Most topsoil contains between 2 per cent and 5 per cent of organic matter, whereas subsoil usually contains less than 2 per cent. The distribution of organic matter under grass in normal temperate areas is shown in Figure 18.5.
The organic matter is concentrated in the topsoil because most of the roots occur in this zone and the plant residues tend to be added to the surface, forming the leaf litter layer. The organic matter level in any part of the soil depends upon how much fresh material is added compared with the rate of decomposition. It is stable when these two processes are balanced and the equilibrium reached is determined mainly by climate, soil type and treatment under cultivation.
Climate affects both the amount of organic matter added and the rate of decomposition. Below 6°C there is no microbial activity, but it increases with increasing temperature so long as conditions are otherwise favourable. In dry areas there is not only less plant growth, resulting in less organic matter being added to the soil, but also less microbial action. In warm climates, where there is adequate moisture, low organic matter results from very much increased decomposition. In cooler areas there tends to be an accumulation of organic matter because the decreased plant growth is more than offset by the reduced micro-organism activity that occurs over the long winter periods. Organic matter also tends to accumulate in wetter conditions. Where waterlogging is prevalent, 10–20 per cent organic matter levels develop; where waterlogging is permanent organic matter accumulates to give rise to peat.
Generally, soils with higher clay contents have higher organic matter levels. Coarse sands and sandy loams tend to be warmer than finer textured soils and have better aeration, which results in higher microbial activity. Such soils often support less plant growth because of poor fertility and poor water holding capacity. These factors combine to give soils with low organic matter levels. In cultivation these same soils become a problem unless large quantities of organic matter are applied at frequent intervals to maintain adequate humus levels. Such soils are often referred to as ‘hungry soils’ because of their high demand for manure. On finer-textured soils the higher fine sand, silt or clay content increases water holding capacity. This reduces soil temperature, resulting in less microbial activity. The presence of clay directly reduces the rate of decomposition because it combines with humus and protects it from microbial attack.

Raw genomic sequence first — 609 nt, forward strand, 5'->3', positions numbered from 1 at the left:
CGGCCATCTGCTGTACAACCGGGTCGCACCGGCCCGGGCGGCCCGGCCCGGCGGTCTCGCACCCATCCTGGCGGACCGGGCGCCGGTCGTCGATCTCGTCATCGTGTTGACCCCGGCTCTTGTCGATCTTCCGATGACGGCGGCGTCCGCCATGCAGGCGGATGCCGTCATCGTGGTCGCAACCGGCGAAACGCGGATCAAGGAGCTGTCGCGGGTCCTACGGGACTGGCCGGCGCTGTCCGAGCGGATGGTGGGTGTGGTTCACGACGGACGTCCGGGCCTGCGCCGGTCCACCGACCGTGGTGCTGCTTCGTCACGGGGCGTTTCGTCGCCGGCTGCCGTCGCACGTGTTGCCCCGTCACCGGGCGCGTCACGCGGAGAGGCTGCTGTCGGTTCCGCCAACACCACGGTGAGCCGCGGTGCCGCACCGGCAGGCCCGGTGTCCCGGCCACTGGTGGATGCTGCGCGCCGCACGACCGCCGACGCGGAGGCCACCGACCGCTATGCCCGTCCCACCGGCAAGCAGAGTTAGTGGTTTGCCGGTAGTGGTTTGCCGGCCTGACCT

Once soil has been cultivated a distinct boundary between topsoil and subsoil is developed as the concentration of organic matter in the surface layers is evened out (see Figures 18.5 and 17.5). On first cultivation the increased aeration and nutrients stimulate micro-organisms and a new equilibrium with lower soil organic matter levels prevails. Once under cultivation grasses and high-producing legumes tend to increase organic matter levels, but most crops, particularly those in which complete plant removal occurs, lead to decreased levels. Only large, regular dressings of bulky organic matter such as compost, straw, farmyard manure or leaf mould can improve or maintain the level of soil organic matter on cultivated soils.
Organic matter can accumulate under grass and form a mat on the surface where the carbon cycle is slowed because of nutrient deficiency usually induced by surface soil acidity or excess phosphate levels. This is part of the reason for the development of ‘thatch’ in turf (see Figure 18.6).
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